Johannesburg - Neotel, the subject of a takeover bid by Vodacom, will prioritise continued investment in the roll-out of fibre-optic infrastructure and lowering prices, particularly for voice and data consumption in homes through innovation, according to chief executive Sunil Joshi.
The company was on track to spend R500 million of planned investment in the extension of its fibre-optic network to 16 500km and the roll-out of fibre-optic cable in metropolitan areas by the end of the financial year in March, Joshi said on Friday.
Neotel also expected double-digit growth of its revenue and profit line during the calendar year, but Joshi was unable to reveal figures as Neotel is a privately held firm. “We are looking to continue to invest based on our previous plans. Are we going to slow down? No, for us it’s business as usual.”
Neotel is straddling the commitments of growing the seven-year-old converged telecommunications business and co-operating with the due diligence process that is under way by Vodacom, South Africa’s largest cellular network provider. The parties announced in October last year that they were in exclusive discussions regarding Vodacom’s bid for Neotel, which is majority owned by India’s Tata Communications.
Joshi also expects double-digit customer growth to continue during 2014, although he anticipated a tough period over the next 12 to 18 months for the economy. The impact of a weaker rand may boost sales as clients switch to cheaper telecommunications services.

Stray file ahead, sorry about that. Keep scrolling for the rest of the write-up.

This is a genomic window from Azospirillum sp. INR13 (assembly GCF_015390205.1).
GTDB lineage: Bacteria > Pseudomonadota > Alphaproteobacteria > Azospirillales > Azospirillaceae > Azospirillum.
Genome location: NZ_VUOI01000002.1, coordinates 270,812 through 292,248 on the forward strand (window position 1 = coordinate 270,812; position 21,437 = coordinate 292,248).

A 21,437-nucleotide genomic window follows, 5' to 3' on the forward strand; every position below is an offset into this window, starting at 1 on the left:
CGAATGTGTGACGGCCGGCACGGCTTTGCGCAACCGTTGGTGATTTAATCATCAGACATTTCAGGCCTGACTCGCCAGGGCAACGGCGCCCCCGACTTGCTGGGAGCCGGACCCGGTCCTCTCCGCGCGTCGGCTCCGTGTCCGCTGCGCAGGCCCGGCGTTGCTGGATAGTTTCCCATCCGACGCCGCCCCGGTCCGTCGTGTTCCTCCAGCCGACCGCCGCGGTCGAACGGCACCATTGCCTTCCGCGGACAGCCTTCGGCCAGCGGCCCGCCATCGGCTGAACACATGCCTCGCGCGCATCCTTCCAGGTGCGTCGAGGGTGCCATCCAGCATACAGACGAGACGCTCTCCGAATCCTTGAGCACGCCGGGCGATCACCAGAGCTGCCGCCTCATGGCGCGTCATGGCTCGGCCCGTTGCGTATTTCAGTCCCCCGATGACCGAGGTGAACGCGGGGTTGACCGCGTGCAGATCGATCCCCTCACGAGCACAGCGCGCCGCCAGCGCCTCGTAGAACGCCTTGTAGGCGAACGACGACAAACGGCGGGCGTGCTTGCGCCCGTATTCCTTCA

There is greater demand for broadband services and interest in Neotel’s pay-as-you-go consumption models for its data services. Small and medium-sized enterprises, as well as families, are emerging as large guzzlers of broadband for applications that include Facebook, video streaming and other social apps. Businesses are requiring greater broadband speeds to remain connected to their customers, suppliers and staff.
“We’re finding that people want faster speeds at affordable prices. The need for speed is certainly increasing. The need for bigger capacity is also increasing and, with both of these, will come economies of scale, therefore you will see the unit price also decline year on year,” Joshi said.
In June last year, the firm was rated the best for broadband in South Africa based on criteria including speeds offered and quality of service, in a study concluded by Mybroadband, an online publication.
Neotel is reviewing the delivery of its services to customers and recently launched the pay-as-you-go model for customers using a wide area network (WAN) solution. The latter innovation evolved from customer feedback during a survey a year ago.
“The cycle of implementation over the next three to six months will see greater traction on services, such as the usage-based WAN because it is a complex service. And as we crack the code for complex services on pay-as-you-use models, it will become a way of doing things going forward.”
Video has also gained popularity for enterprise customers to host product launches, meetings, organisational feedback and supplier briefings. Neotel recently launched a secure solution that offers simultaneous video operability on mulitiple platforms, such as tablet devices, handsets and laptops. This technology has not been launched before in South Africa, according to Joshi.
Its rival, Telkom, is also gearing up for video services.
Sipho Maseko, the chief executive, wrote in an opinion piece in the Business Times newspaper yesterday that the fixed-line services provider hoped to “have an integrated offer for consumers, including uncapped internet, voice services and video-on-demand under one flat rate” by early next year. - Business Report